“We’re doing everything and going every place because this time we want the Eclipse Award,” he said.


The story of Blind Luck began on the afternoon of Dec. 18, 2005. Trainer Steve Flint was running a 4-year-old filly named Lucky One in a $15,000 claiming race for owners Bert and Elaine Klein.


At the track that day were veterinarian Bill Baker and his wife, Terry, who own 55-acre Fairlawn Farm in Versailles, Ky., and usually keep a few horses they can’t sell and run them at Turfway Park. They had a filly in that same race, but took notice of a big, scopey bay filly that fit all their criteria for a broodmare.


Flint told them he was trying to get down to Florida, but was stuck in Kentucky trying to get this filly claimed. Bill Baker asked him who she was, and Flint told him her name was Lucky One and that she was a half-sister to Ethan Man, who had won the Swale Stakes (gr. II) for West Point Stable.


The Bakers do a lot of work for West Point and currently have eight horses for them on their farm. They remembered Ethan Man well, recalling that he suffered from arthritis in his ankle. Baker offered Flint $20,000 for the filly, but the Kleins wanted to continue to race her and then breed her. Baker couldn’t figure out why they would turn down more money than she was running for, but told Flint he was going to claim her the next time she ran.


Lucky One showed up again for $15,000 10 days later, and this time Baker put in a claim for her, but with several other claims in the box, he had to win the shake to get her.


The Bakers and their trainer Joe Cain ran her for $30,000 and she finished third. Not wanting to risk losing her off that race, they ran her back in an allowance race on Feb. 22, but, like her brother, she suffered from arthritis, and after a well-beaten sixth-place finish, they decided to retire her.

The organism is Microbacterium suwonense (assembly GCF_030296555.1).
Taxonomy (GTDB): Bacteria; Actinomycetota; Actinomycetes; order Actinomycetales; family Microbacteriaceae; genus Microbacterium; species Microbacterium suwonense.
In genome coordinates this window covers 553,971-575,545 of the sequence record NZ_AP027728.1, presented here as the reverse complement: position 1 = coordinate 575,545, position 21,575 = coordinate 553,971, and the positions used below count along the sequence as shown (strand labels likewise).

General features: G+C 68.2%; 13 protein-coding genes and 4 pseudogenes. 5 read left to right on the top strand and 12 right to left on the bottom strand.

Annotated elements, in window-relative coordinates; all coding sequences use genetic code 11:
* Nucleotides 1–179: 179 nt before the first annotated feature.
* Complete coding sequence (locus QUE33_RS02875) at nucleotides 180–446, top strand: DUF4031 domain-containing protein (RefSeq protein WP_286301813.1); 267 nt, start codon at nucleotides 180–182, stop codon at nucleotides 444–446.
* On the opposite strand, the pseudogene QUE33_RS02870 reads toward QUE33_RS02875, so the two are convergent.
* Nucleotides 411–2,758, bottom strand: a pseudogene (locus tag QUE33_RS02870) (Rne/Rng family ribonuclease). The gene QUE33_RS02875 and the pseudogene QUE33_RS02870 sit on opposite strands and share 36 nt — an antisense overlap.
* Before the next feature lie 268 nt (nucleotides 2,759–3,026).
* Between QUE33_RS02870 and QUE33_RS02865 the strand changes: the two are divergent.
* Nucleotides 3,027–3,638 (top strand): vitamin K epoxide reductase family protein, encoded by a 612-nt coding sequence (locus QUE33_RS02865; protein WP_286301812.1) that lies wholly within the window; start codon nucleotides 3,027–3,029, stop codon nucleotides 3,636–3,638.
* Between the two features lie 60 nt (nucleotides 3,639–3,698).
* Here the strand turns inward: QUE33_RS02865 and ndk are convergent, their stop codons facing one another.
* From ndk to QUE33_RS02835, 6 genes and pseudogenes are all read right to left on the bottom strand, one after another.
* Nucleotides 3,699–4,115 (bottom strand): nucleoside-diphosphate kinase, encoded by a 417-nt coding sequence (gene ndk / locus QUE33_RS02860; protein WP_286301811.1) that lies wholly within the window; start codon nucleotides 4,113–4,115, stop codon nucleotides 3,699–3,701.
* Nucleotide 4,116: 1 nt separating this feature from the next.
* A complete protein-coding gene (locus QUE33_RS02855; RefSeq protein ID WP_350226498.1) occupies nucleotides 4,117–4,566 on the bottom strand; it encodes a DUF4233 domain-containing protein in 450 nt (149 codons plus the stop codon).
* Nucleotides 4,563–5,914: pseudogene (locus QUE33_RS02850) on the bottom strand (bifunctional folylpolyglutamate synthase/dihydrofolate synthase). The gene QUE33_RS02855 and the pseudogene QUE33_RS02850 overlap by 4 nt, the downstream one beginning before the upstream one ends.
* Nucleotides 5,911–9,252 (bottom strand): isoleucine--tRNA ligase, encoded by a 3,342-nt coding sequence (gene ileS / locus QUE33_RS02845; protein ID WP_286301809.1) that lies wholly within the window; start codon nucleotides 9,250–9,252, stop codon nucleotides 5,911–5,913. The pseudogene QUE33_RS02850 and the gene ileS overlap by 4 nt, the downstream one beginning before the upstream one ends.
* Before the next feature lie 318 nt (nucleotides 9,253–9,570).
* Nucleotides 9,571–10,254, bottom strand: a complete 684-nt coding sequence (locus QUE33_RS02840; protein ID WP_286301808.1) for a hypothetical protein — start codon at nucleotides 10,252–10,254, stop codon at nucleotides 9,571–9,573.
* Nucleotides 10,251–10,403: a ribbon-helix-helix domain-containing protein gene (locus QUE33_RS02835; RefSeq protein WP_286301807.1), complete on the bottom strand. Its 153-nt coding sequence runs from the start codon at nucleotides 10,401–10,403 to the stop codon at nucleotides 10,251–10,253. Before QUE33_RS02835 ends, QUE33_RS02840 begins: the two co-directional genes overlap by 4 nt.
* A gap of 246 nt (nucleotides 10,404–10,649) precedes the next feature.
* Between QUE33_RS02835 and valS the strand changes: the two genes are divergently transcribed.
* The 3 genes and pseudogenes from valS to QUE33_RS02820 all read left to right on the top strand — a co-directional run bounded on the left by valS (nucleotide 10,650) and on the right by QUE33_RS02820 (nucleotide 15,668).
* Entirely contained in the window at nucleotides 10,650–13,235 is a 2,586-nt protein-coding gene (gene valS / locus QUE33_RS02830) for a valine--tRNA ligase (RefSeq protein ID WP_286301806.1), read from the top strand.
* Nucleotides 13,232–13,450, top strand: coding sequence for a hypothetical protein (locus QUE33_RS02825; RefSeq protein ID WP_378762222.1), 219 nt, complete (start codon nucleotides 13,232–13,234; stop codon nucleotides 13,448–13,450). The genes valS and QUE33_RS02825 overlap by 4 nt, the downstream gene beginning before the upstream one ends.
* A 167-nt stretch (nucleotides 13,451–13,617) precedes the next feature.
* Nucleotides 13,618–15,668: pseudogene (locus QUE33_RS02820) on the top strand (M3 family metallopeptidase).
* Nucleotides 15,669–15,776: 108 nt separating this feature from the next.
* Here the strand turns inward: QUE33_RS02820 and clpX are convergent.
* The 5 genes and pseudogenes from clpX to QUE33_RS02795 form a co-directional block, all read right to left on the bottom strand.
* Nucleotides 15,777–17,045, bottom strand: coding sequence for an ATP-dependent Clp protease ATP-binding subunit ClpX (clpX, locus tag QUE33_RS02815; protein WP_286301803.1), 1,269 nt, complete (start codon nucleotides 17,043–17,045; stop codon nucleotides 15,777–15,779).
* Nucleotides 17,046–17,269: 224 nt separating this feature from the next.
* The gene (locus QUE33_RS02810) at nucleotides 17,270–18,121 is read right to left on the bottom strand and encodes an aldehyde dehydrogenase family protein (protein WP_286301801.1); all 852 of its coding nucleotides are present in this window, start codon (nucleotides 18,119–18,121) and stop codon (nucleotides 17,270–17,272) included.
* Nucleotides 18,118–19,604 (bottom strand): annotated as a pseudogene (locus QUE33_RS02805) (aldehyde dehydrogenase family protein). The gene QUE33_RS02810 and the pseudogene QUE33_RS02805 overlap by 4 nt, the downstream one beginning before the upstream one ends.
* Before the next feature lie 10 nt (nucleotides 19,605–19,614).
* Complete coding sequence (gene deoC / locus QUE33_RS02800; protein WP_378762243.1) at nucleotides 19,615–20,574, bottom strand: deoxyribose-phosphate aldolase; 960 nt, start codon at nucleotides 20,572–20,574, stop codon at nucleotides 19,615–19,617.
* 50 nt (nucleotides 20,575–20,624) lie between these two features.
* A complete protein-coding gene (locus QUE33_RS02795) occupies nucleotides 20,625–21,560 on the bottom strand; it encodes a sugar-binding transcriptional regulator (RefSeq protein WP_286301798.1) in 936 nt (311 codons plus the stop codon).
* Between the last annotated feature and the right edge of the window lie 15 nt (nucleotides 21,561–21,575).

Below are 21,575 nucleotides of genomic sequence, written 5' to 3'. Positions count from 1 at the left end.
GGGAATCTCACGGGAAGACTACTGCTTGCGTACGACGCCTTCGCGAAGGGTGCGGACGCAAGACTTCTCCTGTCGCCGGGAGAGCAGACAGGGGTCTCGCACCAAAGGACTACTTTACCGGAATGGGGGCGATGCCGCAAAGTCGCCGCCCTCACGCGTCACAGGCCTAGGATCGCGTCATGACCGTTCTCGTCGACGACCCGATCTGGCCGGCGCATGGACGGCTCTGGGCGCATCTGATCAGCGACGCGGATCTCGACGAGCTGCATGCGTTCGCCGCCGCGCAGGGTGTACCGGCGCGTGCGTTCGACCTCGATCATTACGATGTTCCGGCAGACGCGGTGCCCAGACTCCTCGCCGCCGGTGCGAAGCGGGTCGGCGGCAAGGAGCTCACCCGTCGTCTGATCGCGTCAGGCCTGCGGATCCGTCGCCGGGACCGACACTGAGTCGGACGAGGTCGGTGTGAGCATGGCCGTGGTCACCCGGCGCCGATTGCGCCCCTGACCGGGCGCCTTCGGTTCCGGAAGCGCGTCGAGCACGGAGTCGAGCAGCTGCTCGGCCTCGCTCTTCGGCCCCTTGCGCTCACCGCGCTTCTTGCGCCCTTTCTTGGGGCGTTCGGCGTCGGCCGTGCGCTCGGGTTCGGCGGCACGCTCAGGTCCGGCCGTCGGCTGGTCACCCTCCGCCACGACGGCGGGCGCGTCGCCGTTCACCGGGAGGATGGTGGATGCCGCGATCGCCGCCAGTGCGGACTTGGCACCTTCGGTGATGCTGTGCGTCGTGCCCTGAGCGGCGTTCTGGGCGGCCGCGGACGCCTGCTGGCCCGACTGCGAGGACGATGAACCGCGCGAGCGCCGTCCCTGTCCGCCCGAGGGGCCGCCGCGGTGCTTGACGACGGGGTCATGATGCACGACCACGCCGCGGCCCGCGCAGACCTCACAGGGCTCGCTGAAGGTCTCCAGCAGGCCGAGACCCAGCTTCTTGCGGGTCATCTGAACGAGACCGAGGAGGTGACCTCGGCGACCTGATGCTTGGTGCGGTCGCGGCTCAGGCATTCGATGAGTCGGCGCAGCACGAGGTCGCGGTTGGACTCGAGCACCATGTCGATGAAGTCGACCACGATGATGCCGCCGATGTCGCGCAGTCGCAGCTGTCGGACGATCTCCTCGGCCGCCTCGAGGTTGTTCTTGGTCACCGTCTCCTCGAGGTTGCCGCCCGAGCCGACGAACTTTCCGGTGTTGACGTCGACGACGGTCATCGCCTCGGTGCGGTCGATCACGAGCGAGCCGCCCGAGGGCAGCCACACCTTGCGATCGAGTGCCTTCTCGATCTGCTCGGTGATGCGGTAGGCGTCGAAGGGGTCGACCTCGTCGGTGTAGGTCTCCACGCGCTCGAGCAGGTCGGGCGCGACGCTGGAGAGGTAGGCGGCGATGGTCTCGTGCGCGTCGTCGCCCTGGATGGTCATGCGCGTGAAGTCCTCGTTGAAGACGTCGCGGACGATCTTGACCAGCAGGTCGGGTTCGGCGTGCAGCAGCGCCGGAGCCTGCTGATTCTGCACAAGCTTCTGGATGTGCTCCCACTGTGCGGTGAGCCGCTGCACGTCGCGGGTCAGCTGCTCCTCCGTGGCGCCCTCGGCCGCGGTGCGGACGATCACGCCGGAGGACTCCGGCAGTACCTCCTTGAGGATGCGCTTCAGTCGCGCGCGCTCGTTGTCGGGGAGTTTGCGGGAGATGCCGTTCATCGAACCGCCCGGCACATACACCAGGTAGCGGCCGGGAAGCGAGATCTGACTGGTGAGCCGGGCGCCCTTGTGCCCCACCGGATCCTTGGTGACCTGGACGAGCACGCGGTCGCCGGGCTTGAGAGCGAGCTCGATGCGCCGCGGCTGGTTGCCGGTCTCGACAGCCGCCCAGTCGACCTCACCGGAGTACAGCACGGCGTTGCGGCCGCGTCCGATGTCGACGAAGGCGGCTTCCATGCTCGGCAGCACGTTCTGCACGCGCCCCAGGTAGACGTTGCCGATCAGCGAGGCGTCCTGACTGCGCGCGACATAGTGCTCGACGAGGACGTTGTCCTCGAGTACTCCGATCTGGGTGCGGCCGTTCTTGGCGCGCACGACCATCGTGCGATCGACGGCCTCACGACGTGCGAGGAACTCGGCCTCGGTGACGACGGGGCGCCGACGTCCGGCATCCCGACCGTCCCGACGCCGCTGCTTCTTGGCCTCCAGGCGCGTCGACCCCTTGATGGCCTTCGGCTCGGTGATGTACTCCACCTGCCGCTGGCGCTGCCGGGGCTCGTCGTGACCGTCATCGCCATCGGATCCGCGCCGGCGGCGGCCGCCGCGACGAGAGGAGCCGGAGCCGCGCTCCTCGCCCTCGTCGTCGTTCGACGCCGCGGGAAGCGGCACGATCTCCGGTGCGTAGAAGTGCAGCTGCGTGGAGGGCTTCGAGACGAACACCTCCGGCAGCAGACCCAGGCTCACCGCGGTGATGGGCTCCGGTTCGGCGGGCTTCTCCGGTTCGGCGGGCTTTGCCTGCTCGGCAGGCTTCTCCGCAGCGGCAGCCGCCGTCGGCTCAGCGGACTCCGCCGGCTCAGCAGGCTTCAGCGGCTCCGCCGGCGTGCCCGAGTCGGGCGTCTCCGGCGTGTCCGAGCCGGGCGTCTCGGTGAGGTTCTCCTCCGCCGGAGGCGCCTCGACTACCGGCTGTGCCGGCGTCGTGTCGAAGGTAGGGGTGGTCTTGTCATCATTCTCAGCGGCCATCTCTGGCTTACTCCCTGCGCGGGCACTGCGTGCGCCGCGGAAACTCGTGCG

The Bakers are good friends with John Greely of Wintergreen Stallion Station, and they wound up breeding her three times to Five Star Day, but failed to get a foal. Three times is the limit for Baker, so he approached Jamie Hill, who handled Wintergreen’s stallion bookings and shares, and he suggested they try another of their stallions, Pollard’s Vision, who had the same cross.


They got a foal on the first cover. The foal, eventually named Blind Luck, showed the same determination as a baby she would on the racetrack. Terry said she was tough as a foal and tough as a yearling.


They consigned her to the Fasig-Tipton Kentucky yearling sale, but there was little interest in a long, leggy filly by Pollard's Vision , and she received only a single bid of $11,000 from Florida horseman Juvenal Diaz.


Diaz liked the fact she was a late April foal and only 14 months old and still immature. But she was athletic, had a great walk, and did everything aggressively.


“After I bought her, I was really happy, because she was very game even back then,” Diaz said. “From day one, she wanted to train all the time and always wanted to go. I couldn’t keep her from training. I had to train her early, because she just wanted to get out and do something. If you got her out early she would come back and lie down and relax. She was always a very happy filly. If you put her out in the field, she’d run for three or four hours. She just loved to play.


“I don’t like to work horses fast, but you won’t get any money if you don’t train by the clock. I worked her in :10 3/5 (for the Ocala 2-year-old sale) and she did it easily and came back good, but no one would even give $10,000 for her, so I had to buy her back. I told everyone this filly could run and that I never got to the bottom of her, but no one was interested.”


Following the sale, Diaz, who sells all his horses, tried to offer her to several people, but there still were no takers. So, Diaz had to race her, and entered her in a 4 ½-furlong $40,000 maiden claimer at Calder, only because there was no other place to run her for that price.